TOLEDO -- Hard to imagine, but some people do have to go out in this cold weather. Postal workers, construction workers, police -- to name a few.
News 11's Shelley Brown traveled with some of them on Monday -- just to find out how they manage.
Ron Walker, a Toledo postal worker, hits his mail route every weekday, no matter what. Not even sub-zero temperatures keep him from delivering mail.
"I got long johns, a t-shirt, my postal shirt, sweat pants, my pants, jacket, coat and two pairs of gloves on this hand," Walker says. But, it's the hand that handles the mail that poses a problem in this weather.
"It's the fingers. Because you gotta really work through the mail. Fingers get numb, even with the gloves," Walker says.
Eddie Kimbrough also covers a lot of ground -- as part of Toledo's Clean and Safe Team. He says he covers, "Oh wow, maybe 10 or 12 miles a day," providing security in the Downtown area.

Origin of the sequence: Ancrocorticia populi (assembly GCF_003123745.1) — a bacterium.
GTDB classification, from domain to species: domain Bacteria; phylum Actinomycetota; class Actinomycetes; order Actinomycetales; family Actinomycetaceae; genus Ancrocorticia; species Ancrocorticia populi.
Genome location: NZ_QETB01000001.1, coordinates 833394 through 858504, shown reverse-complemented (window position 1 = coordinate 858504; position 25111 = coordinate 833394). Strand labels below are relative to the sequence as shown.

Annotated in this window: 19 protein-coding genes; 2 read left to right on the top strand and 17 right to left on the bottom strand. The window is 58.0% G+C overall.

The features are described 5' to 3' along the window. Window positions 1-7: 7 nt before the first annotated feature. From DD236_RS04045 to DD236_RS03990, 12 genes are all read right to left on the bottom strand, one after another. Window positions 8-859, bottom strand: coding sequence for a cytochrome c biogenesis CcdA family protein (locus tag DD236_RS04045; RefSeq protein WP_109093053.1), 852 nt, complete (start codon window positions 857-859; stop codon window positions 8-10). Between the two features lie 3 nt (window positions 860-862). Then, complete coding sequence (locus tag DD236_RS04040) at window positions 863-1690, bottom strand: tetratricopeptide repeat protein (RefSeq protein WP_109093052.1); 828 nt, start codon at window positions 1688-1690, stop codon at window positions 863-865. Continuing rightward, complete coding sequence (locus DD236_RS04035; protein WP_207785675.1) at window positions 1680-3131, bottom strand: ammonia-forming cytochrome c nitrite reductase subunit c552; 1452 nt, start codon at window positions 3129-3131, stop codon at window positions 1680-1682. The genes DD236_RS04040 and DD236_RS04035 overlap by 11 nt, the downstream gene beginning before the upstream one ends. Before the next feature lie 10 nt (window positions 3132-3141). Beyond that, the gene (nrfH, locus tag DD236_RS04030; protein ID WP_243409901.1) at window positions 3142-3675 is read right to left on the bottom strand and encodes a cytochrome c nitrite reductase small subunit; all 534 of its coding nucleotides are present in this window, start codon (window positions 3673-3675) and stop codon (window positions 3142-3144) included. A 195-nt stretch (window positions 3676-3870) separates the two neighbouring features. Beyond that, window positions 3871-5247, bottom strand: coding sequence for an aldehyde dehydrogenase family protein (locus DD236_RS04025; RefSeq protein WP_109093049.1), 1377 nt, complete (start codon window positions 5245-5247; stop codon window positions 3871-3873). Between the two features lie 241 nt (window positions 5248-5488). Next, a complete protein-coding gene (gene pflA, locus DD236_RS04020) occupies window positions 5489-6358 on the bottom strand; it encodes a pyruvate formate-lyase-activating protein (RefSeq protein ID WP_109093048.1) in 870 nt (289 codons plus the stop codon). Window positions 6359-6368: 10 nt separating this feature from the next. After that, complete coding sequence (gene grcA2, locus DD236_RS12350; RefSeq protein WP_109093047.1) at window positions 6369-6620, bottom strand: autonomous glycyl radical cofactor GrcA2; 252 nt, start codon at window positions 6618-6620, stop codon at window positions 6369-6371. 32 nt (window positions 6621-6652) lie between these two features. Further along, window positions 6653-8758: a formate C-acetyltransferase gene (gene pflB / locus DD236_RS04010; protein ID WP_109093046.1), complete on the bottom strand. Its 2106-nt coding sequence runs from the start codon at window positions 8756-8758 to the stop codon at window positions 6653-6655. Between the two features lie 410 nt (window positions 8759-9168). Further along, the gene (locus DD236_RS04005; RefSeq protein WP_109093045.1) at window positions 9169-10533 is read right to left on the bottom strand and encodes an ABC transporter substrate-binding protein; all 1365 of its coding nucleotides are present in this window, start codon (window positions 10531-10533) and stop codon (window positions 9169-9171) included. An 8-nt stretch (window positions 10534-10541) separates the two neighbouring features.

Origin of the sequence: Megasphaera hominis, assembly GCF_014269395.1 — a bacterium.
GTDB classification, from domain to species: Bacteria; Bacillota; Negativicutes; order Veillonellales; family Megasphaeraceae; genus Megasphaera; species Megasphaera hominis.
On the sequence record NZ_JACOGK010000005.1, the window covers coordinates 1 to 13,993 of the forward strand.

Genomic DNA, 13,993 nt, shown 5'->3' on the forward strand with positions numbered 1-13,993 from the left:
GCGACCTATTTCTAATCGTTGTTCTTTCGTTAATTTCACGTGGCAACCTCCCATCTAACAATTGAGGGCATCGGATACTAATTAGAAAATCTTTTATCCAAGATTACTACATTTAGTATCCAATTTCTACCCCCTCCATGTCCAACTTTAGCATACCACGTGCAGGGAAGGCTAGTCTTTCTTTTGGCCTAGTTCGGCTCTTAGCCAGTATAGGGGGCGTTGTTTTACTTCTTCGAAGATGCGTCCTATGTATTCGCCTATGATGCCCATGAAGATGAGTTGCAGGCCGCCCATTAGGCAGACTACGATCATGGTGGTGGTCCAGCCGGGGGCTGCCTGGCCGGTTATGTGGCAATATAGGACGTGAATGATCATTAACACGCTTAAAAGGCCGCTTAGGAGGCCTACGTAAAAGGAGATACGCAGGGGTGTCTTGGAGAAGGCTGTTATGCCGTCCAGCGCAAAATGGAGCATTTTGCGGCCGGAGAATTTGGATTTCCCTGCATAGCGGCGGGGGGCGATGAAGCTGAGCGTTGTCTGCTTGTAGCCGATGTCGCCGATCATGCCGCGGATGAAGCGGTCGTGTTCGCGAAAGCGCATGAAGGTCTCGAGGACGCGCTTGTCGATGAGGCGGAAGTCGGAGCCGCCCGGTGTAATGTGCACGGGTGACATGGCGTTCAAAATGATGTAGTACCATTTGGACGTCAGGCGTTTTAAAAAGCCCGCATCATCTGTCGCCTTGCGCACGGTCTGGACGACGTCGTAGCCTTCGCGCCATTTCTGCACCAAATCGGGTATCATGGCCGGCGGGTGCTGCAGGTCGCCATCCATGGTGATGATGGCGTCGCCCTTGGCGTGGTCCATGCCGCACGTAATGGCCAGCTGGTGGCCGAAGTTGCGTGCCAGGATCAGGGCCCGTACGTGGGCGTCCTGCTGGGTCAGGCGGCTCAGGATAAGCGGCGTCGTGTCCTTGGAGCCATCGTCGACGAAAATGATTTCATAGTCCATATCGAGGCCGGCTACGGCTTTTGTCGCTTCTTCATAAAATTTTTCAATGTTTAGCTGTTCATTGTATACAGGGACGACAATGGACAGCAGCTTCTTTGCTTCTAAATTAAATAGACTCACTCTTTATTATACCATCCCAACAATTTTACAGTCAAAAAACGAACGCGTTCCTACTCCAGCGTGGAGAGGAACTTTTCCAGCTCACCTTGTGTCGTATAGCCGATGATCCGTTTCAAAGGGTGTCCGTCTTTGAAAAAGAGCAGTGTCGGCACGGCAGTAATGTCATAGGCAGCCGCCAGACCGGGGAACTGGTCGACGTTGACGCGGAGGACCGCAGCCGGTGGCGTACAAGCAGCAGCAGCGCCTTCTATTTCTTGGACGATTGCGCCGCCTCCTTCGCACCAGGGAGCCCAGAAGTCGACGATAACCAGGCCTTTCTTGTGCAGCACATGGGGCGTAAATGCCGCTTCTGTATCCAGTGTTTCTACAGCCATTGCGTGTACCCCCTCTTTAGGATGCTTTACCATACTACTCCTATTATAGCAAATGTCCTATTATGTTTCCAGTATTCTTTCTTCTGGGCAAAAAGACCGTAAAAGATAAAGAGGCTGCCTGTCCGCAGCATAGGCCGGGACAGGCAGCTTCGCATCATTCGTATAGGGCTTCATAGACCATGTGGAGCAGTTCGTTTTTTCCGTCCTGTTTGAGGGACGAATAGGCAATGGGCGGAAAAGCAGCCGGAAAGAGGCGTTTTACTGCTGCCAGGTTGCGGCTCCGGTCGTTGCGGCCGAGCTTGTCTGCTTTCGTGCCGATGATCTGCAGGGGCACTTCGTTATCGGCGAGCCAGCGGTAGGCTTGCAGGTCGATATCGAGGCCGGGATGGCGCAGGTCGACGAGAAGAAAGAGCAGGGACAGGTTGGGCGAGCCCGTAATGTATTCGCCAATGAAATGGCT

Kimbrough says you have to "make sure your head and feet are covered -- that'll keep you warm. And keep moving."
Despite all the good information about keeping safe in cold weather, local hospitals have been feeling the effect in the past few days. Dr. Michael Emery, University of Toledo Medical Center, has treated a number of hypothermia cases while doctors at St. Vincent-Mercy Medical Center have treated 10 cases of hypothermia and frostbite.
Dr. Emery says the best way to avoid cold weather health problems is to just stay inside. "Heat is lost primarily through radiation, so that means an exposed body surface to the atmosphere. So, the obvious thing is whatever is least exposed is better protected," he says.
There are some other tips the U.S. Department of Labor suggests to protect yourself: Use the buddy system; work in pairs so you can recognize danger signs in each other; drink warm, sweet beverages like sugar water and sports-type drinks; and eat warm, high calorie foods such as pasta dishes.